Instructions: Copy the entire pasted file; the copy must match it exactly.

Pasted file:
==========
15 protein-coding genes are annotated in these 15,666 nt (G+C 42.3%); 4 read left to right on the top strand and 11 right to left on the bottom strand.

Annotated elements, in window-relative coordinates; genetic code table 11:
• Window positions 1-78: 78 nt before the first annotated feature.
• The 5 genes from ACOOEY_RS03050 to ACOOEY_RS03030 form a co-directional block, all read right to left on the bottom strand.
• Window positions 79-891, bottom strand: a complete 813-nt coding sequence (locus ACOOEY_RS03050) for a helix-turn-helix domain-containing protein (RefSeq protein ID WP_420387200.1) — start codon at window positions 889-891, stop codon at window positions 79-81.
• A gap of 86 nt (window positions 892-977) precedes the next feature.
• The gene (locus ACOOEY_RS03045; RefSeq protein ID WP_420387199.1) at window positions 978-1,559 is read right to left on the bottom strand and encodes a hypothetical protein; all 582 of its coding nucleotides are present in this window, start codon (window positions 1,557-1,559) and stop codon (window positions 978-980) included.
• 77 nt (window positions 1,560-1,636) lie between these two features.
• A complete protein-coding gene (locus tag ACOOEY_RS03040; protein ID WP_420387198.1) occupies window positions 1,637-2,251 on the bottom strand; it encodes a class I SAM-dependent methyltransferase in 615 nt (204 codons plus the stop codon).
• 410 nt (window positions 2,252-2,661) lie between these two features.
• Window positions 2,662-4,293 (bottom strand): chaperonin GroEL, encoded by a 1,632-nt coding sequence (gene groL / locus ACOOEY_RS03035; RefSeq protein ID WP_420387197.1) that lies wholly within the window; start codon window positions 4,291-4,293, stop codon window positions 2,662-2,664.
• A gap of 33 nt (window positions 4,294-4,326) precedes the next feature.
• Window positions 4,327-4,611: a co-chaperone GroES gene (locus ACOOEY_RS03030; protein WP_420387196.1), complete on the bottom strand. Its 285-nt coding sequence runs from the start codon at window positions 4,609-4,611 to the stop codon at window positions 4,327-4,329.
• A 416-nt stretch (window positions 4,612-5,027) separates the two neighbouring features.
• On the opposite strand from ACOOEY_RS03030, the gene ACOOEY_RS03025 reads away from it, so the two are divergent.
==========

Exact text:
15 protein-coding genes are annotated in these 15,666 nt (G+C 42.3%); 4 read left to right on the top strand and 11 right to left on the bottom strand.

Annotated elements, in window-relative coordinates; genetic code table 11:
• Window positions 1-78: 78 nt before the first annotated feature.
• The 5 genes from ACOOEY_RS03050 to ACOOEY_RS03030 form a co-directional block, all read right to left on the bottom strand.
• Window positions 79-891, bottom strand: a complete 813-nt coding sequence (locus ACOOEY_RS03050) for a helix-turn-helix domain-containing protein (RefSeq protein ID WP_420387200.1) — start codon at window positions 889-891, stop codon at window positions 79-81.
• A gap of 86 nt (window positions 892-977) precedes the next feature.
• The gene (locus ACOOEY_RS03045; RefSeq protein ID WP_420387199.1) at window positions 978-1,559 is read right to left on the bottom strand and encodes a hypothetical protein; all 582 of its coding nucleotides are present in this window, start codon (window positions 1,557-1,559) and stop codon (window positions 978-980) included.
• 77 nt (window positions 1,560-1,636) lie between these two features.
• A complete protein-coding gene (locus tag ACOOEY_RS03040; protein ID WP_420387198.1) occupies window positions 1,637-2,251 on the bottom strand; it encodes a class I SAM-dependent methyltransferase in 615 nt (204 codons plus the stop codon).
• 410 nt (window positions 2,252-2,661) lie between these two features.
• Window positions 2,662-4,293 (bottom strand): chaperonin GroEL, encoded by a 1,632-nt coding sequence (gene groL / locus ACOOEY_RS03035; RefSeq protein ID WP_420387197.1) that lies wholly within the window; start codon window positions 4,291-4,293, stop codon window positions 2,662-2,664.
• A gap of 33 nt (window positions 4,294-4,326) precedes the next feature.
• Window positions 4,327-4,611: a co-chaperone GroES gene (locus ACOOEY_RS03030; protein WP_420387196.1), complete on the bottom strand. Its 285-nt coding sequence runs from the start codon at window positions 4,609-4,611 to the stop codon at window positions 4,327-4,329.
• A 416-nt stretch (window positions 4,612-5,027) separates the two neighbouring features.
• On the opposite strand from ACOOEY_RS03030, the gene ACOOEY_RS03025 reads away from it, so the two are divergent.